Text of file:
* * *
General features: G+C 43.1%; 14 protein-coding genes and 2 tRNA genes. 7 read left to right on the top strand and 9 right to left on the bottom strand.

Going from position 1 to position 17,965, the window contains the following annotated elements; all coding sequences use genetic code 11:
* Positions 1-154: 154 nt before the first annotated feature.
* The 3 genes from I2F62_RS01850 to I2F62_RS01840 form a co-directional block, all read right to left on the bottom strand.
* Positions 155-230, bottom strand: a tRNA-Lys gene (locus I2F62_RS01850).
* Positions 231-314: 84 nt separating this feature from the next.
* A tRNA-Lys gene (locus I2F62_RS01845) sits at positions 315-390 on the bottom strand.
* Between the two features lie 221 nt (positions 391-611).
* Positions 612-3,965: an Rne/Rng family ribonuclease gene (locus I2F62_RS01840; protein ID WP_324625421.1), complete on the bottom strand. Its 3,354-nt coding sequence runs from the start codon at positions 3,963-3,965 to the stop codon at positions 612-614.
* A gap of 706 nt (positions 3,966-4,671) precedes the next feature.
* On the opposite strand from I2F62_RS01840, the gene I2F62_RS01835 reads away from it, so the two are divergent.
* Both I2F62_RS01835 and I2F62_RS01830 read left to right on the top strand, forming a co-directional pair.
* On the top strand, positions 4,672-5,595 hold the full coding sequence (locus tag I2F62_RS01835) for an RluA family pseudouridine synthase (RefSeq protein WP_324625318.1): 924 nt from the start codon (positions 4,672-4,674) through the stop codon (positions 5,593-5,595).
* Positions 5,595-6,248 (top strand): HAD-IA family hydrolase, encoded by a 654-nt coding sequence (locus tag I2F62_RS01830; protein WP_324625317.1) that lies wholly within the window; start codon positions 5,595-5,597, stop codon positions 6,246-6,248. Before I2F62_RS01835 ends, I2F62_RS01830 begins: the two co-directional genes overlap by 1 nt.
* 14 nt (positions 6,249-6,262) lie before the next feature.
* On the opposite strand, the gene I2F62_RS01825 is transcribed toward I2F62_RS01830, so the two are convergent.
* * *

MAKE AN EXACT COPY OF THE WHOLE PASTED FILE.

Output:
General features: G+C 43.1%; 14 protein-coding genes and 2 tRNA genes. 7 read left to right on the top strand and 9 right to left on the bottom strand.

Going from position 1 to position 17,965, the window contains the following annotated elements; all coding sequences use genetic code 11:
* Positions 1-154: 154 nt before the first annotated feature.
* The 3 genes from I2F62_RS01850 to I2F62_RS01840 form a co-directional block, all read right to left on the bottom strand.
* Positions 155-230, bottom strand: a tRNA-Lys gene (locus I2F62_RS01850).
* Positions 231-314: 84 nt separating this feature from the next.
* A tRNA-Lys gene (locus I2F62_RS01845) sits at positions 315-390 on the bottom strand.
* Between the two features lie 221 nt (positions 391-611).
* Positions 612-3,965: an Rne/Rng family ribonuclease gene (locus I2F62_RS01840; protein ID WP_324625421.1), complete on the bottom strand. Its 3,354-nt coding sequence runs from the start codon at positions 3,963-3,965 to the stop codon at positions 612-614.
* A gap of 706 nt (positions 3,966-4,671) precedes the next feature.
* On the opposite strand from I2F62_RS01840, the gene I2F62_RS01835 reads away from it, so the two are divergent.
* Both I2F62_RS01835 and I2F62_RS01830 read left to right on the top strand, forming a co-directional pair.
* On the top strand, positions 4,672-5,595 hold the full coding sequence (locus tag I2F62_RS01835) for an RluA family pseudouridine synthase (RefSeq protein WP_324625318.1): 924 nt from the start codon (positions 4,672-4,674) through the stop codon (positions 5,593-5,595).
* Positions 5,595-6,248 (top strand): HAD-IA family hydrolase, encoded by a 654-nt coding sequence (locus tag I2F62_RS01830; protein WP_324625317.1) that lies wholly within the window; start codon positions 5,595-5,597, stop codon positions 6,246-6,248. Before I2F62_RS01835 ends, I2F62_RS01830 begins: the two co-directional genes overlap by 1 nt.
* 14 nt (positions 6,249-6,262) lie before the next feature.
* On the opposite strand, the gene I2F62_RS01825 is transcribed toward I2F62_RS01830, so the two are convergent.